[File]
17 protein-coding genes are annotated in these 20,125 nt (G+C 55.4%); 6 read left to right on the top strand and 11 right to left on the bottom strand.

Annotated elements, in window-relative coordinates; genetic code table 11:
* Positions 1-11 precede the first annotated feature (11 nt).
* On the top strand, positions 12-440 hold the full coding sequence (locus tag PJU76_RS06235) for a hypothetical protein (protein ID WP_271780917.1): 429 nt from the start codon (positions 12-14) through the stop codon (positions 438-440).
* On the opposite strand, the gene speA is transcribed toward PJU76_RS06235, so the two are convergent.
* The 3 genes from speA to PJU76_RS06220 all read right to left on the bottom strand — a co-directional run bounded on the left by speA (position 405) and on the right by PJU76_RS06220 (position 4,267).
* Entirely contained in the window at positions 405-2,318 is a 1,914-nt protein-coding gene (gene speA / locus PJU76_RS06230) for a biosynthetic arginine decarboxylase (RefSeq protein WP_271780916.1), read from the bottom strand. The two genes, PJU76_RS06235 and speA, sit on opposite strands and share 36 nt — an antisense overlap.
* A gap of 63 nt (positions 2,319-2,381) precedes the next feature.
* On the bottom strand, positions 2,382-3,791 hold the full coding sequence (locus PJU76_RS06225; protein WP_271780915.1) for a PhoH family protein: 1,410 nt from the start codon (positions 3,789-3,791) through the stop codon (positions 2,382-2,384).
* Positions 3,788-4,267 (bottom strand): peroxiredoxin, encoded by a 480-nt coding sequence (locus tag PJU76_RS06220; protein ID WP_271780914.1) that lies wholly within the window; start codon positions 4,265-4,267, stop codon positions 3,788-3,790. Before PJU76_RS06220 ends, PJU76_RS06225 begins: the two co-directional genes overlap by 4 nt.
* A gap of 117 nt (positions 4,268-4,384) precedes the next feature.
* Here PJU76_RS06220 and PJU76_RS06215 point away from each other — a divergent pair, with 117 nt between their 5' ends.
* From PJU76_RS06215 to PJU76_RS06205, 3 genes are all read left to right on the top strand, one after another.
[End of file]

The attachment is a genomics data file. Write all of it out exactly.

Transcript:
17 protein-coding genes are annotated in these 20,125 nt (G+C 55.4%); 6 read left to right on the top strand and 11 right to left on the bottom strand.

Annotated elements, in window-relative coordinates; genetic code table 11:
* Positions 1-11 precede the first annotated feature (11 nt).
* On the top strand, positions 12-440 hold the full coding sequence (locus tag PJU76_RS06235) for a hypothetical protein (protein ID WP_271780917.1): 429 nt from the start codon (positions 12-14) through the stop codon (positions 438-440).
* On the opposite strand, the gene speA is transcribed toward PJU76_RS06235, so the two are convergent.
* The 3 genes from speA to PJU76_RS06220 all read right to left on the bottom strand — a co-directional run bounded on the left by speA (position 405) and on the right by PJU76_RS06220 (position 4,267).
* Entirely contained in the window at positions 405-2,318 is a 1,914-nt protein-coding gene (gene speA / locus PJU76_RS06230) for a biosynthetic arginine decarboxylase (RefSeq protein WP_271780916.1), read from the bottom strand. The two genes, PJU76_RS06235 and speA, sit on opposite strands and share 36 nt — an antisense overlap.
* A gap of 63 nt (positions 2,319-2,381) precedes the next feature.
* On the bottom strand, positions 2,382-3,791 hold the full coding sequence (locus PJU76_RS06225; protein WP_271780915.1) for a PhoH family protein: 1,410 nt from the start codon (positions 3,789-3,791) through the stop codon (positions 2,382-2,384).
* Positions 3,788-4,267 (bottom strand): peroxiredoxin, encoded by a 480-nt coding sequence (locus tag PJU76_RS06220; protein ID WP_271780914.1) that lies wholly within the window; start codon positions 4,265-4,267, stop codon positions 3,788-3,790. Before PJU76_RS06220 ends, PJU76_RS06225 begins: the two co-directional genes overlap by 4 nt.
* A gap of 117 nt (positions 4,268-4,384) precedes the next feature.
* Here PJU76_RS06220 and PJU76_RS06215 point away from each other — a divergent pair, with 117 nt between their 5' ends.
* From PJU76_RS06215 to PJU76_RS06205, 3 genes are all read left to right on the top strand, one after another.